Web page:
If I were to sum up The Fashionoclast’s raison d’etre, it would be in four words that end in “al.” Ecological. Local. Ethical. Individual. That, dear readers, is why you won’t typically read posts featuring yours truly sporting a new sartorial acquisition. Despite the occasional indulgence, I just don’t tend to buy very many clothes or shoes unless there’s a need for it. (Of course, I also rarely like how I look in pictures and thus prefer not to inflict my mug on you.)
Of these four words, I’ve recently focused on the ecological and moral aspects of fashion. This week, I wanted to briefly turn to the “individual” element of fashion, namely, the capacity for fashion manufacturers to offer products that are customized for buyers instead of mass-produced yet nevertheless scaled for large production. Mass customization, in other words.
Interestingly, there is a way for companies to give the illusion of mass customization – by having a so large a catalog that customers have, in essence, a practical equivalent to having a product custom-made for themselves. Nail polish companies OPI and China Glaze offer a good example of this. Yet there’s something inherently satisfying about the way in which they present their catalog of colours: both offer virtual nail salons in which users can choose their skin tone, nail length, and then “try on” nail polish colours to visualize how they would look. It’s a neat idea, and it lets customers drive their purchasing decisions based on their own personalities rather than whatever the company feels is trending.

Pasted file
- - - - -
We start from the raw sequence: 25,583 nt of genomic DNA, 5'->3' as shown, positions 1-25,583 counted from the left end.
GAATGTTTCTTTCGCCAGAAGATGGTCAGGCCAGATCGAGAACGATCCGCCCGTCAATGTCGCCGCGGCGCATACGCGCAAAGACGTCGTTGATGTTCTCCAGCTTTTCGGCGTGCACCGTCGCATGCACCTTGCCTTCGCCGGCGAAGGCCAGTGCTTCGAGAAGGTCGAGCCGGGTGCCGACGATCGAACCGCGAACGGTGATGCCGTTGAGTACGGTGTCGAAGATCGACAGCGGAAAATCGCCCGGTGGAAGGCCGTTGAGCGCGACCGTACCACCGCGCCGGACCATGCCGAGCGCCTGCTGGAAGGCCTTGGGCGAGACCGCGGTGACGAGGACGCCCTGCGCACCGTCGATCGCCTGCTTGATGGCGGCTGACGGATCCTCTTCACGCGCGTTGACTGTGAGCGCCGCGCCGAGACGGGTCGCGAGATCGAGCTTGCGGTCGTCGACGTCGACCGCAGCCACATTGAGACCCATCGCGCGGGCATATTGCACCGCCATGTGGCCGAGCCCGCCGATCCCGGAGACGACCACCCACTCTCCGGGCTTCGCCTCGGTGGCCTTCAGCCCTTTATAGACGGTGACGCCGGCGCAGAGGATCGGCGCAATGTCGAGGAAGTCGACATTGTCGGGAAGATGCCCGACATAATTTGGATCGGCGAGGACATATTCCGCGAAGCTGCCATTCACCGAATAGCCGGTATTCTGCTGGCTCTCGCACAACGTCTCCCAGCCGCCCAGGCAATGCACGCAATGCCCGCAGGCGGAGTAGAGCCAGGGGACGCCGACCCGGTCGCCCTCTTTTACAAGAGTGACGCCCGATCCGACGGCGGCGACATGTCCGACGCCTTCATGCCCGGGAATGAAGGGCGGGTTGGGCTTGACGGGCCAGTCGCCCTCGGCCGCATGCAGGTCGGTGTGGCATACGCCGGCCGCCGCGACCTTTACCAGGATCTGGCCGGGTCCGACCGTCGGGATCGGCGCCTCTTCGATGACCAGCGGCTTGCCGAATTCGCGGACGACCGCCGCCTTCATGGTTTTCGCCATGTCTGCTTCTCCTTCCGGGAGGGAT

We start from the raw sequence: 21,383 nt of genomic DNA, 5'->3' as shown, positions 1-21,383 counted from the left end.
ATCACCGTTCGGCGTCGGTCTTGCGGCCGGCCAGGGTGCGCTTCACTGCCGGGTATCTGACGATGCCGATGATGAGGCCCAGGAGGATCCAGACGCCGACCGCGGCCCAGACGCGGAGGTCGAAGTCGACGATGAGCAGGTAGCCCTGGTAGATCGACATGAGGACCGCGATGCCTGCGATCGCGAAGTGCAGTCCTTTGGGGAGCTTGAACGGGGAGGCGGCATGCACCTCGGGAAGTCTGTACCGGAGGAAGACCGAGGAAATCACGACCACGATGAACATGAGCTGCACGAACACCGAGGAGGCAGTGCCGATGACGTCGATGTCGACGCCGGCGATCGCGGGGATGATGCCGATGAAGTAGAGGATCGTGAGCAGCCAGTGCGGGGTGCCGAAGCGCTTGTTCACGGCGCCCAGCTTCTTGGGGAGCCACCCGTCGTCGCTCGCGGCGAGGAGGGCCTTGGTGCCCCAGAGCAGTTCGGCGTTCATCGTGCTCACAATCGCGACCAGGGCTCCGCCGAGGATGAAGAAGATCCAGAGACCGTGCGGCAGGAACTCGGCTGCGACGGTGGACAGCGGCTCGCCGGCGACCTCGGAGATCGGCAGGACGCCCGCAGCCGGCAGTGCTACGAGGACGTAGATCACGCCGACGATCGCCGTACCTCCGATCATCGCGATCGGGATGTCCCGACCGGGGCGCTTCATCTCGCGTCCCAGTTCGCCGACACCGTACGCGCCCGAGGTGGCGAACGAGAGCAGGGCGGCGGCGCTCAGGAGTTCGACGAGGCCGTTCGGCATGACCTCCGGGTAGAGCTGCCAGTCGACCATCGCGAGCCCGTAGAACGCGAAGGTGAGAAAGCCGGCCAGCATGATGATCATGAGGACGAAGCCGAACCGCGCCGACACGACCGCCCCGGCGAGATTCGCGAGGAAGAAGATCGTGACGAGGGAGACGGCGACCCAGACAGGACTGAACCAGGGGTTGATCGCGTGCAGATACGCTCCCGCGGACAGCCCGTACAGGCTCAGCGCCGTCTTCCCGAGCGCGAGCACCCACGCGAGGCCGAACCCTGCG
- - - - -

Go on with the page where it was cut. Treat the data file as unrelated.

|Click here to try China Glaze's virtual nail salon.|
|Click here to visit OPI's website, then choose "Try On Ttis Color" from the menu above.|
An alternative approach is to have a kit of parts from which products can be assembled according to the customer’s preference, a trade-off between building each product from scratch and maintaining a huge inventory. Although Havaianas are to flip-flops what Crocs are to clogs, their make-your-own option is wonderful in the way in which it lets customers choose colors and ornamentation such as pins.
|Click here to make your own Havaianas (or just have fun with the website.)|
Similarly great is Chicago-based jeweler Erin Gallagher’s capacity to let users design their own pieces. It personalizes the buying experience, allows customers to be more than just passive buyers, creates a stronger relationship with the brand, and I think highlights the role fashion designers should ultimately have: as enablers of personal style rather than dictators.
|Click ye here for EG's design-your-own-jewelry tool.|
You may have noticed the section in the sidebar, which I introduced in an earlier post, but just in case you haven’t seen it I wanted to draw your attention to the “Design your own…” link category. As I find them, I’ll add websites that, like the ones above, take advantage of mass customization to deliver fashion that is fun and personal.
If you have any suggestions, let me know!